He sees past the rhetoric of tax reductions for the owners of cars and the smoke of budget cuts to libraries, homeless shelters and other social services.
He sees past the security establishment that keeps the G20 protestors in their place.
He sees past the ideology of the ruling classes with their endless treasures and security apparatus.
He sees past all of this and sees a city full not only of soothsayers, gold, horses and chariots – this is a city full of idols.
Humans are created in the image of God and called to fill the earth. If, in sin, we choose not to image God, we will still fill the earth.
Remember, culture is not optional.
But we will fill the earth, construct our culture, and fill our cities in the image of idols.
If we do not image God, then we will necessarily and inevitably bow the knee, subject our lives and construct our cities in service of graven images.
Call this “Biblical Anthropology 101.”
So far, this prophet is just a man with clear vision.
Anyone with eyes could see that this city had bowed the knee to idols in its urban planning, its priorities, its understanding of what makes for a ‘world class city.’
Anyone could see that lying behind that self-interested ideology, civic self-aggrandizement, and urban planning for myopic economic growth was idolatry.
But this prophet sees even more.
In the face of this world class city of education, wealth and security, in the face of this city full of idols, the prophet conjures up an impossible scenario.
It all comes crumbling down.
In a series of prophetic reversals the haughty eye is brought low,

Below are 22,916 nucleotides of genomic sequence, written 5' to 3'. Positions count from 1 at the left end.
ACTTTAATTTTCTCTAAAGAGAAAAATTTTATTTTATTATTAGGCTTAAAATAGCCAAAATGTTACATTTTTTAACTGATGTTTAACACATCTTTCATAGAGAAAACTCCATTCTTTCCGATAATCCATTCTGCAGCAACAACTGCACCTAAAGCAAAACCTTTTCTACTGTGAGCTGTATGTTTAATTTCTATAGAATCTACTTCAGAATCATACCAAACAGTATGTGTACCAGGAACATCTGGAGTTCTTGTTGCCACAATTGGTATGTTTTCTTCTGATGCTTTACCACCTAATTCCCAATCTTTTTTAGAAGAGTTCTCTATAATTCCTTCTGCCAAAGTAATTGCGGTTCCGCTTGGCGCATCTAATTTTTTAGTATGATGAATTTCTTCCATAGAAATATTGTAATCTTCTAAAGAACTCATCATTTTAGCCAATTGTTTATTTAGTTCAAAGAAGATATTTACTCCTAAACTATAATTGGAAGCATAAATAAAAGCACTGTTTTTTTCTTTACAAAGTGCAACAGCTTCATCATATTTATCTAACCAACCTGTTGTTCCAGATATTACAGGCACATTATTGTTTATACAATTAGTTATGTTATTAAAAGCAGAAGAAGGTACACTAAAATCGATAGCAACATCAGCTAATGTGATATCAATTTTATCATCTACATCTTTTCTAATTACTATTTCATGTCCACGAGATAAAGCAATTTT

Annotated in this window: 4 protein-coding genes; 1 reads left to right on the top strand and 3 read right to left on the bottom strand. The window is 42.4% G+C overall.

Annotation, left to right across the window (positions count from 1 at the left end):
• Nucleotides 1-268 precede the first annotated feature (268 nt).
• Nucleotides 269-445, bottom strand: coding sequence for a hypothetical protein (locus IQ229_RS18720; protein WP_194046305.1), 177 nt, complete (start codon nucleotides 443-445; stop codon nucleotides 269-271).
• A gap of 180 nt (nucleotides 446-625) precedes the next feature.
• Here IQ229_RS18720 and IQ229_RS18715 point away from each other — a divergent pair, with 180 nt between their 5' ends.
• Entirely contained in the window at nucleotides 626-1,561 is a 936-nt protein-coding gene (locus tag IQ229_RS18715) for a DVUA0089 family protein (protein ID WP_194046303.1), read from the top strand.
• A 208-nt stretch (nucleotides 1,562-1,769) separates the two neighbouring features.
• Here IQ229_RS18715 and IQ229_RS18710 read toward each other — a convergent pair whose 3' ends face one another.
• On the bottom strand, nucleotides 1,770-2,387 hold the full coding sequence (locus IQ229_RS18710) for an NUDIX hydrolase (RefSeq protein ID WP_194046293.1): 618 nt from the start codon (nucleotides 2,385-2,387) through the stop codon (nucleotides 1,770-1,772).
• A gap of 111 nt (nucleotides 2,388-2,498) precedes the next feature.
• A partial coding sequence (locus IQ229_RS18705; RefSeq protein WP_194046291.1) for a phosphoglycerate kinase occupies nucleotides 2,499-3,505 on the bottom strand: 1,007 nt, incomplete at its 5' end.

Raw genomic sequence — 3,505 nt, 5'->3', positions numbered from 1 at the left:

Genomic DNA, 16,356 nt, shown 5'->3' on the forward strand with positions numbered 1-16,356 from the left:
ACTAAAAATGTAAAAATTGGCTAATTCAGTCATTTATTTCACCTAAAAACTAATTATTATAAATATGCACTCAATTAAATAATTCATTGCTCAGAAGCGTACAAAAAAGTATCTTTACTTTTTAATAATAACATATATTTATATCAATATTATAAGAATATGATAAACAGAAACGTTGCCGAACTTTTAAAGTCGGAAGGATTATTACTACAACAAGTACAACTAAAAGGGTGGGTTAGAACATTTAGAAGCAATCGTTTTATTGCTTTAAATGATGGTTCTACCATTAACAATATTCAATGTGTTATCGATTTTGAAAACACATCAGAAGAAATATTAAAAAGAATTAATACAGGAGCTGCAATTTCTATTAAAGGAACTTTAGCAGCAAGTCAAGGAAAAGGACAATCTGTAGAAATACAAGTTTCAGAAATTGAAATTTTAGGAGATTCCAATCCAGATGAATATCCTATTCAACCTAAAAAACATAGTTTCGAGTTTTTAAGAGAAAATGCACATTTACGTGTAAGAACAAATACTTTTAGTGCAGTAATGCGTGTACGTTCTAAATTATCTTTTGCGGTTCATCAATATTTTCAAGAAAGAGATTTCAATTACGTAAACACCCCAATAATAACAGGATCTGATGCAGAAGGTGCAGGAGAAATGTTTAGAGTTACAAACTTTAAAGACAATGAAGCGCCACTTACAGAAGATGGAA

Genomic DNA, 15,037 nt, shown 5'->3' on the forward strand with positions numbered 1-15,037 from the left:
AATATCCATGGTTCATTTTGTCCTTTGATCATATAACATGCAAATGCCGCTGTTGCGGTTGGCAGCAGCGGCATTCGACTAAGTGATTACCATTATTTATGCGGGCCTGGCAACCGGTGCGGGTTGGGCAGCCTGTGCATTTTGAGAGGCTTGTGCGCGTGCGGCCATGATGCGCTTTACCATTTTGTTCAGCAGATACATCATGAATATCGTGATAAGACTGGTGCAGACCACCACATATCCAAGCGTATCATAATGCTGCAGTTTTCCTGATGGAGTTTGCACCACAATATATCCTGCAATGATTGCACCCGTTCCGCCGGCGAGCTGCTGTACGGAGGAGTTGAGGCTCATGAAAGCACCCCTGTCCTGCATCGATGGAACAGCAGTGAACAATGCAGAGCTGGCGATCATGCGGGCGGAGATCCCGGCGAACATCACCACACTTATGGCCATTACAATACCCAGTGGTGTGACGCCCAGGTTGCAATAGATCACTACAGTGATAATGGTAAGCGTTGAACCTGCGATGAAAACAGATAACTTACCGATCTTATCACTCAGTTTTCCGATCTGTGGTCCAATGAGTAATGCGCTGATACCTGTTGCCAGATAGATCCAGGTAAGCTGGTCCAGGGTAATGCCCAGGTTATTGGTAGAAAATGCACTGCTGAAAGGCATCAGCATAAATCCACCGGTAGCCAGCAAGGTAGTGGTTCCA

…the proud and arrogant are humbled.
“It’s time for the horizons of the universe to be glimpsed even by the faceless kings of corporations” – and in that glimpse, it all comes crashing down.
“It’s time for chaos to win and walk off with the prize which turns out to be nothing.”
The civilizational order of this city, built as it is on idolatry, will collapse and chaos will reign.
Why? Why can’t such an urban experiment succeed?
Because God aligns himself against this city in all of its splendour,
…against this culture in all of its beauty,
…against this economy in all of its wealth,
…against this built environment in all of its arrogance.
Ten times, the prophet repeats that word – against, against, against.
And beyond the range of normal sight in this city of idolatry, the prophet sees that “the idols shall utterly pass away.”
These idols that exude such power, such permanence, such authority, will utterly pass away.
They will be so useless that when the collapse comes, when the arrogant and powerful are looking for a hole to crawl into, they’ll have to throw away their idols to the moles and the bats.
Empty handed, they will leave these unclean symbols of cultural filling for the pleasure of unclean animals. That’s all that they will be good for.
So culture is not optional.
And cities are not optional either.
But that means that we must struggle to maintain real options for our cultural and urban lives.
…Real options for a sustainable city.
…Real options for the shaping of communities of neighbourliness.
…Real options for a city full of creativity and imagination.
…Real options for a city of justice for the most marginalized.
…Real options for democratic freedom of expression.
…Real options for homemaking in secure housing.
…Real options for those excluded from power and opportunity.
…Real options for kids to play, to learn, to grow.
Culture is not optional, but idolatry will always close down our real options.
And so the prophet offers an alternative:
O house of Jacob,
come, let us walk
in the light of the Lord. (Is. 2.5).
Culture is not optional and urban life is not optional.
Let us be a people who seek the shalom of the city,
who seek a city of peace,
and who will build the city of God, in the light of the Lord,
in the light of his Word.